Cimpress plans to double investments in its Mass Customization Platform in fiscal 2017. Image source: Cimpress.
With last quarter's surprise lossstill fresh on investors' minds, mass customization specialistCimpress NV(NASDAQ: CMPR)appears to be back on track with the release of its fiscal Q4 2016 results on Wednesday after the market close.Let's dig deeper into what Cimpress achieved in its latest quarter:
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Cimpress results: The raw numbers
YOY = year over year. Data source: Cimpress.
What happened with Cimpress this quarter?
- Adjusted net operating profit after tax (NOPAT) declined 14.6% year over year, to $16.9 million.
- Revenue grew 11% year over year excluding both currencies (which had a negligible effect on growth) and the contributions of acquired businesses.
- Generated $52.1 million in operating cash flow, up from $46.9 million in last year's fiscal fourth quarter.
- After primarily accounting for $17.8 million in property, plant, and equipment purchases, and roughly $8.1 million in capitalization of software and website development costs, generated free cash flow of $34.8 million, up from $23.2 million in the same year-ago period.
- Vistaprint business unit revenue climbed 11% year over year as reported, to $305 million, and grew 12% on a constant currency basis.
- Upload and Print business unit revenue jumped 94% as reported, to $146.5 million, albeit driven primarily by acquisitions. Excluding acquisitions and a 2% favorable currency impact, Upload and Print sales would have risen 21%.
- "Other" business unit revenuedeclined 8%, to $27.7 million, with no impact from foreign currency exchange.
- No shares were repurchased during the quarter, leaving fiscal year-to-date repurchases at 2,159,613 shares for roughly $153.5 million, or an average price per share of $71.06.
- Ended the quarter with $77.4 million in cash and equivalents, and $678.5 million in debt (net of issuance costs). Cimpress still has $427.5 million available for borrowing under a committed credit facility after accounting for debt covenant limitations.
What management had to say
As Cimpress CEO Robert Keane stated:
For reference, that comprehensive letter to investors can be found here (opens PDF).
Keep in mind Cimpress is no longer offering specific quarterly financial guidance after unveiling long-term plans last year tomaximize intrinsic per-share value.Rather,management promised to offer annual updates on the company's "general view of potential organic growth rates," "how we think about value creation," and discretionary growth spending plans for each upcoming fiscal year. As such,Keane promised more details and a "qualitative view into our strategy and operations" at Cimpress' investor day scheduled for Aug. 10.
In the meantime -- and with the caveat that it is "not targeting any specific revenue growth rates for any particular quarter or year" -- Cimpress is enjoying "increasing confidence" that its Vistaprint business unit will be able to grow at double-digit constant currency rates. Vistaprint's near-term growth will be held back, however, by shipping price reductions.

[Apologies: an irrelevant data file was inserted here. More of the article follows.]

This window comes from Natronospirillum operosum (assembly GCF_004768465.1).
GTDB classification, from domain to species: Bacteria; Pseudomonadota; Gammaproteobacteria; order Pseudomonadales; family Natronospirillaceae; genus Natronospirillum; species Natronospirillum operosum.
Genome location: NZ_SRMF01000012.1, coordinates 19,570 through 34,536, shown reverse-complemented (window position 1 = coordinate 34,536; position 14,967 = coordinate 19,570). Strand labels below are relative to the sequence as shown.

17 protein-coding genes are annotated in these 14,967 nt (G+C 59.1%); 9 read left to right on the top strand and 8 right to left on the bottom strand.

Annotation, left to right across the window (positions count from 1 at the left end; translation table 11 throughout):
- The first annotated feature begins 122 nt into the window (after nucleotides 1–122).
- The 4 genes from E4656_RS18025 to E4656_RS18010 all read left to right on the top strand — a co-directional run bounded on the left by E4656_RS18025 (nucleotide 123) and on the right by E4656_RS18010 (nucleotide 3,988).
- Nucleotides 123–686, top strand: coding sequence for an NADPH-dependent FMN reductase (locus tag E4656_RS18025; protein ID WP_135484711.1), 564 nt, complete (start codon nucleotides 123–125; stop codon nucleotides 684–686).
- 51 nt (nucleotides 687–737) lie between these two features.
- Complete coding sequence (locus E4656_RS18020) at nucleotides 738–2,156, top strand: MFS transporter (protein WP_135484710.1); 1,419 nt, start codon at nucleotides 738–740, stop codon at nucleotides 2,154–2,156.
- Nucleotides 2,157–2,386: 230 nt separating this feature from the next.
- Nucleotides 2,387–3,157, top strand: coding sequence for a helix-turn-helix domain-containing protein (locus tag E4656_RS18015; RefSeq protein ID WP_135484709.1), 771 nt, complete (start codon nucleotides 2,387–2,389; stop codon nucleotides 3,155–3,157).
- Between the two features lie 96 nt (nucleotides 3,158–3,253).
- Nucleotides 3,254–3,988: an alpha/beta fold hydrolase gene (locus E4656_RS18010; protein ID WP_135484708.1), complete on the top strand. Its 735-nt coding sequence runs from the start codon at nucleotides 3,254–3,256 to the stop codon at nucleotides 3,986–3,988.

Similarly, Cimpress is confident its Upload and Print business units will be able to sustain double-digit organic growth at constant currency for the forseeable future, though that growth will likely moderate from the levels it achieved in fiscal 2016. And finally, growth rates at all other business units will likely face headwinds in the near term "due to partner dynamics." Over the longer term, Cimpress sees "significant growth" for its Other business units.
Regarding its plans to bolster investments in organic growth, Cimpress most notably expects to roughly double its investment in its mass customization platform relative to 2016 (when it invested $27 million in free cash flow into the platform). These investments should allow Cimpress to significantly increase its capabilities and product selection, and serve as a cornerstone of its expectation to exit fiscal 2017 with the majority of transactions among its business units, factories, and third-party fulfillers occurring through the platform.
In the end, Cimpress' lack of specific guidance might drive some investors and analysts crazy as they try to quantify its financial progress with each passing quarter. But I applaud the company's effort to avoid the pressure of living up to Wall Street's near-term demands. As long as Cimpress continues to demonstrate progress against its strategic long-term goals, I think investors should be happy with where it stands.
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Steve Symington has no position in any stocks mentioned. The Motley Fool recommends Cimpress. Try any of our Foolish newsletter services free for 30 days. We Fools may not all hold the same opinions, but we all believe that considering a diverse range of insights makes us better investors. The Motley Fool has a disclosure policy.